eLetters

837 e-Letters

  • Names for 'A & E'
    Richard Hardern

    Dear Editor

    There has been considerable discussion recently about the best name for the specialty currently called Accident and Emergency Medicine. Could I suggest the specialty be renamed "Emergency and Trauma Care"? If this name were adopted, both the name and the abbreviation would reflect the nature of work undertaken by the specialty.

    Richard Hardern

  • Analgesic drugs are common intoxicating agents
    Julian Kennedy
    Dear Editor

    In the article by Greingor et al on carbon monoxide poisoning in pregnancy, one word is notably absent from the Discussion. I quote, with the word inserted,'CO intoxication is the most frequently reported (FATAL) poisoning in Western developed countries'. Most of us are aware that analgesic drugs are still the commonest intoxicating agent - are we not?

    Julian Kennedy

  • Emergency Medicine:a name change is one issue-acceptance is another
    Alan O'Connor
    Dear Editor

    While I agree that the specialty in the UK should move to using the title "Emergency Medicine" I would council that it may be difficult to gain acceptance of the name amongst the wider community - both medical and non- medical.

    Here in Australia, the specialty has been officially named "Emergency Medicine" since the Australasian College for Emergency Medicine was incorporated in 1984. However, this mes...

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  • Re: The diagnosis of tuberculosis is difficult to verify
    MC Yuen
    Dear Editor,

    We thank Dr. T. Ho for his comment on our article reporting a young patient with tuberculous osteomyelitis [1]. We wrote the article from the perspective of emergency medicine. Although polymerase chain reaction (PCR) is a good adjunct to microbiological culture for diagnosing mycobacterium tuberculosis, it is not available to the majority of emergency physicians in Hong Kong. Nonetheless, we should discuss it b...

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  • The diagnosis of tuberculosis is difficult to verify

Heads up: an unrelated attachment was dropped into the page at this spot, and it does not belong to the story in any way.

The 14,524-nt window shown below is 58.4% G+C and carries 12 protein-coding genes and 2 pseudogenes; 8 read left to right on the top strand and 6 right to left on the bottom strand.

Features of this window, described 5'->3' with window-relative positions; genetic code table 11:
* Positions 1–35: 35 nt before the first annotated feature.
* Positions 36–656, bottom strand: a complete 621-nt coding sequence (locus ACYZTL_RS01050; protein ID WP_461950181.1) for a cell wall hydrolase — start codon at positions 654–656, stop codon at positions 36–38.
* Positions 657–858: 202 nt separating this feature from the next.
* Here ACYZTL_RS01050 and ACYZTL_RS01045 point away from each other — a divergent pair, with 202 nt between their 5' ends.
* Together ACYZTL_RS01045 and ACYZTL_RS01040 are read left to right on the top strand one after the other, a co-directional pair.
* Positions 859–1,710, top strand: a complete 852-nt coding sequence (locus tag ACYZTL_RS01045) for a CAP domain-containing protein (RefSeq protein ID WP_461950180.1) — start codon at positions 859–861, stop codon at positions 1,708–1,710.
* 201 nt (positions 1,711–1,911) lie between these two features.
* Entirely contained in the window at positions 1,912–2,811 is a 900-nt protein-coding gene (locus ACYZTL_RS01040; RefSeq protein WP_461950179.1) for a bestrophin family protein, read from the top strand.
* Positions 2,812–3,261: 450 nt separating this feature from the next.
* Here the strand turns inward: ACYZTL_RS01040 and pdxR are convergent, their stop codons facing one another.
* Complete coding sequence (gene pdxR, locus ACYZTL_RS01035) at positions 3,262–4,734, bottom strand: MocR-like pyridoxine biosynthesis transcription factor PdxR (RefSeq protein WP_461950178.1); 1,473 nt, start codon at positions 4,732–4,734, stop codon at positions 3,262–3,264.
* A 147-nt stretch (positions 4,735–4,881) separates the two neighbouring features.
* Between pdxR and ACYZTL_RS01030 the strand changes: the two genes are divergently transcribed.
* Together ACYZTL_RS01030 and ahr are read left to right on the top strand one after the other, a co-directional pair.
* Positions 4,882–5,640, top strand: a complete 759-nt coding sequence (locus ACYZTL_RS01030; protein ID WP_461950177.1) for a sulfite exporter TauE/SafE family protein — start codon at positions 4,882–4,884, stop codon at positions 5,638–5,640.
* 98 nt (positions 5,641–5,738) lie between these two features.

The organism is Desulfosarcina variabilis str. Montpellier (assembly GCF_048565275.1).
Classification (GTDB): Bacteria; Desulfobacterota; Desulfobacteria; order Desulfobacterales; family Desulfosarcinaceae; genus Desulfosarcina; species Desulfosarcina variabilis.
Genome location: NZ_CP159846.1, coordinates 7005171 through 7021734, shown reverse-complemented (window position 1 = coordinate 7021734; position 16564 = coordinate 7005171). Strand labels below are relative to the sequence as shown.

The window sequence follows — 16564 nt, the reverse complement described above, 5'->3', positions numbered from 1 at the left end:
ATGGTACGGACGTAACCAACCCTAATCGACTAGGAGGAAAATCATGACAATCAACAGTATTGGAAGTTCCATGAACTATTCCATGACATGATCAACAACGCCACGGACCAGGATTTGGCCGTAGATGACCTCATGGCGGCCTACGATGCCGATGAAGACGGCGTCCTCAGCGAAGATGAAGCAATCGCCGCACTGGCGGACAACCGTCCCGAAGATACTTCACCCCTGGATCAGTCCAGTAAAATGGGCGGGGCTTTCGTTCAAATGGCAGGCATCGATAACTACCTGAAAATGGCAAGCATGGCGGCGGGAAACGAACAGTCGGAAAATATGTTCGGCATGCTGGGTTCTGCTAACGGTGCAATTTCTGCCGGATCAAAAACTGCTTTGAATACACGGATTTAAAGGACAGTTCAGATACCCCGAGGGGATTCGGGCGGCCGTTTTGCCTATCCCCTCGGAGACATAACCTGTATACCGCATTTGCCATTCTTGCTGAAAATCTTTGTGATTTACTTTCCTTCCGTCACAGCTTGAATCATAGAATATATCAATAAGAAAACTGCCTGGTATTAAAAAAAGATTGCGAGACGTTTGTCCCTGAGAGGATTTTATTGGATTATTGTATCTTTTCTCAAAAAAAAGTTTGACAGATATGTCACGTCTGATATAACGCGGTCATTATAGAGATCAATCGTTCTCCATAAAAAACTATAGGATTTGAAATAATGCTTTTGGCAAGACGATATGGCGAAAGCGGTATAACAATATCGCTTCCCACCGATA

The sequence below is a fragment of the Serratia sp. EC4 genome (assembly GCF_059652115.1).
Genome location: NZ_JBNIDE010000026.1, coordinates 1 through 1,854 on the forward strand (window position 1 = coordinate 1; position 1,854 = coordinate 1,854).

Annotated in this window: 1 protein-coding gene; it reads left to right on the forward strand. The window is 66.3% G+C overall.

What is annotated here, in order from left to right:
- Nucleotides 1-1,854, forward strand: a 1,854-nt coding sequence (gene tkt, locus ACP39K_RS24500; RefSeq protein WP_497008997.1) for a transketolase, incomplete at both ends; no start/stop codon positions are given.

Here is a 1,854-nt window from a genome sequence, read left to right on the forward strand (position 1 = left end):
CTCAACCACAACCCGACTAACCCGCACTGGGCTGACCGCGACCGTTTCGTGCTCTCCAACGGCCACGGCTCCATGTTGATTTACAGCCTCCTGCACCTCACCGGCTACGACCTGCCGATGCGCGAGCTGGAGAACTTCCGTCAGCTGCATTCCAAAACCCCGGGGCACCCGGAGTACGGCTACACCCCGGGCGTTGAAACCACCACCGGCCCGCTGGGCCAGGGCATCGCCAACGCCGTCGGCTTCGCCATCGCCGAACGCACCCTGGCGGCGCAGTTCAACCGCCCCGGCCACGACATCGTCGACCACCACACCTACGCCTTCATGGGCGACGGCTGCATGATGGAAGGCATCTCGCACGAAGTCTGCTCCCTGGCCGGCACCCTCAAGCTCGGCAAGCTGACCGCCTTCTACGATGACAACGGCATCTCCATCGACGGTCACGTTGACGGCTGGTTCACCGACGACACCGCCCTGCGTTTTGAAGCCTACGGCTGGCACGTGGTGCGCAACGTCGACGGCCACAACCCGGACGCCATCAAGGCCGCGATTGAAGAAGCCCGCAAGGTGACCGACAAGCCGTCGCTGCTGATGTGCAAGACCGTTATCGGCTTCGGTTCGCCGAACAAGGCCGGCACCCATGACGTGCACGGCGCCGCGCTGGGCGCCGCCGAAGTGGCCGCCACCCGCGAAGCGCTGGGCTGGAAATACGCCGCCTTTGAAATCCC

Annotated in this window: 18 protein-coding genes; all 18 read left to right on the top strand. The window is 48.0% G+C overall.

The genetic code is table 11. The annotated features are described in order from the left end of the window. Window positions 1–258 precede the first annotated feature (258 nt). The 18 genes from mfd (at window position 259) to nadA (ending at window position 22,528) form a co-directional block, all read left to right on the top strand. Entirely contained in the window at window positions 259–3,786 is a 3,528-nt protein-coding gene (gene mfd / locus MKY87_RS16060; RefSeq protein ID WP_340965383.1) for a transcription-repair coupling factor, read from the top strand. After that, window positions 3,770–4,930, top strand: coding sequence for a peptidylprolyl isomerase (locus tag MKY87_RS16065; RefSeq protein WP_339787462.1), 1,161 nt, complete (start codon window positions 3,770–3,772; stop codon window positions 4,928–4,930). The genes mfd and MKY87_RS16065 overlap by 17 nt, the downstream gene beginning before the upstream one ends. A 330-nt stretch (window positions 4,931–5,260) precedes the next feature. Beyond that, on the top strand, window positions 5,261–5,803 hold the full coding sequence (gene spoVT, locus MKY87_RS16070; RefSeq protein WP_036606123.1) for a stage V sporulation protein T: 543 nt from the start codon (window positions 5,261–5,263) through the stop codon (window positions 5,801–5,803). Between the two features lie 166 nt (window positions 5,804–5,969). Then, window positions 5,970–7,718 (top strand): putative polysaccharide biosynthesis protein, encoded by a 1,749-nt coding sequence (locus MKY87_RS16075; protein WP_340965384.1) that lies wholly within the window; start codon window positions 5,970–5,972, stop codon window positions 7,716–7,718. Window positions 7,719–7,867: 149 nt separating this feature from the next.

T Ho
    Dear Editor,

    Yuen and Tung describe a case of tuberculous osteomyelitis of the foot [1] and the potential difficulties in making the diagnosis. The authors were fortunate enough to have typical histological biopsy findings which subsequently cultured Mycobacterium tuberculosis (TB), providing diagnostic confirmation and estimations of sensitivities. However, in many instances, the diagnosis of tuberculosis is difficult to ve...

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  • Re: What should be clearcut has somehow been usurped
    C Reid
    Dear Editor

    We are delighted that our paper [1] has stimulated a response from overseas colleagues, who have shared with us some Australasian opinions.

    Whilst we agree that adopting the term 'emergency medicine' would bring us into line with international standard terminology, the fact remains that 'accident and emergency' appeals to many, and debate will continue as long as practice between and within United Kingdom...

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  • What should be clearcut has somehow been usurped
    Daniel Fatovich
    Dear Editor,

    The paper on Emergency Medicine terminology by Reid and Chan [1] has stimulated me to write this letter. As an Australian emergency physician who works in a Department of Emergency Medicine, I view the debate on the naming of our specialty in the United Kingdom with some bewilderment and concern. What should be clearcut has somehow been usurped.

    In October 1991, the International Federation of Emergenc...

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  • Blue calls - analysis of patient outcome with matched controls is needed
    Peter Leman

    Dear Editor

    Brown and Warwick [1] have published an interesting descriptive study of 'blue calls' made to a single inner city hospital over a 3 month period in 1998. They state that their aim was to determine whether the current system results in inappropriate deployment of hospital staff. However, the results in the published paper do not show whether any of the patients who arrived with a pre-hospital warning ha...

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  • The author replies
    Stephen Bush

    Editor,

    I thank Drs McIlwee and Jenkins both for their interest in this topic and for their detailed LAT recipe. The sharing of such information and experience is the key to enhancing UK knowledge of this technique's effectiveness. I note that their practical experience with LAT was first gained in North America.

    I agree that there are several non-cocaine containing agents which have been reported wit...

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  • A formulation for topical anaesthetic
    Alister Mc Ilwee

    We note with interest the letter by Bush and his final sentence " If an agent without cocaine was shown to have similar efficacy to TAC (Tetracaine, Adrenaline, and Cocaine), it may allow more widespread use of topical anaesthesia (TA) in the UK." [1]

    There are several agents which are at least as efficacious as TAC. The following agents do not contain cocaine: LAT (Lidocaine, Adrenaline and Tetracaine) [2,3], E...

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